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Field evaluation of a continuous passive lumbar motion system.

Viswanathan M; Jorgensen M; Kittusamy N; Biggs F
American Industrial Hygiene Conference and Exposition, May 21-26, 2005, Anaheim, California. Fairfax, VA: American Industrial Hygiene Association, 2005 May; :17
Operating heavy construction equipment is often associated with elevated rates of low back discomfort (LBD). However, there have been few formal studies that dealt with evaluating interventions that can reduce the LBD among these workers. The objective of this study was to determine the effectiveness of using a continuous passive lumbar motion system (CPLMS) in reducing low back discomfort among operators of heavy earthmoving equipment. The CPLMS is an additional seat support that has a lumbar support bladder and a pump to provide cyclic inflation and deflation. Two groups of operators were identified as potential subjects for this study, the intervention group with a mean age of 40.7 years and experience of 7.0 years used the CPLMS, and the control group with a mean age of 37.5 years and experience of 7.6 years did not use the CPLMS. Body part discomfort surveys were collected from both groups. In addition, the intervention group completed a CPLMS preference survey. The body part discomfort survey was collected up to eight days at three different times of the day. Results from the body part discomfort survey showed a decreasing trend the longer the CPLMS was used, for both the upper and low back region. A decreasing trend for the low back was also found when compared with the day-to-day morning and evening data. When compared to their regular seat, 54% of the operators felt very comfortable using the CPLMS, 36% of them wanted one for their equipment, and 54% showed interest in experimenting the CPLMS for a longer time period. Results from this study indicate that the use of a CPLMS can effectively reduce the low back discomfort experienced by operators of heavy construction equipment.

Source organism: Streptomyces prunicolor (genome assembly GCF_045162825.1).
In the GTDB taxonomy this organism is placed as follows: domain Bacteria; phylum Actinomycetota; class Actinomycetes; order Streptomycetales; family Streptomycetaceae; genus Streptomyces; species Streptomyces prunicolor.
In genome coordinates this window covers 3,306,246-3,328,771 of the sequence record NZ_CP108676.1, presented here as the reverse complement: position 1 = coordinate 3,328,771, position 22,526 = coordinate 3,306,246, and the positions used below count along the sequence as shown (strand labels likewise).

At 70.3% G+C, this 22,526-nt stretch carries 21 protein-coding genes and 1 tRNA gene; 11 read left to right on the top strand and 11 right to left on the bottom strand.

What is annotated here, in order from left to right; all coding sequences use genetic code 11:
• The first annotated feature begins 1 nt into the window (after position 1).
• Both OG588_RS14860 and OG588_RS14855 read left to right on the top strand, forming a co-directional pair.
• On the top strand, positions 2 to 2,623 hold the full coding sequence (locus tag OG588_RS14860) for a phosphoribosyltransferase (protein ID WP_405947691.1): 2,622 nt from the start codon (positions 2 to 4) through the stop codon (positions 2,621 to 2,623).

Motion-studies; Construction-equipment; Back-injuries; Workers; Worker-health; Construction-industry; Construction-workers; Age-factors
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American Industrial Hygiene Conference and Exposition, May 21-26, 2005, Anaheim, California
Page last reviewed: September 2, 2020
Content source: National Institute for Occupational Safety and Health Education and Information Division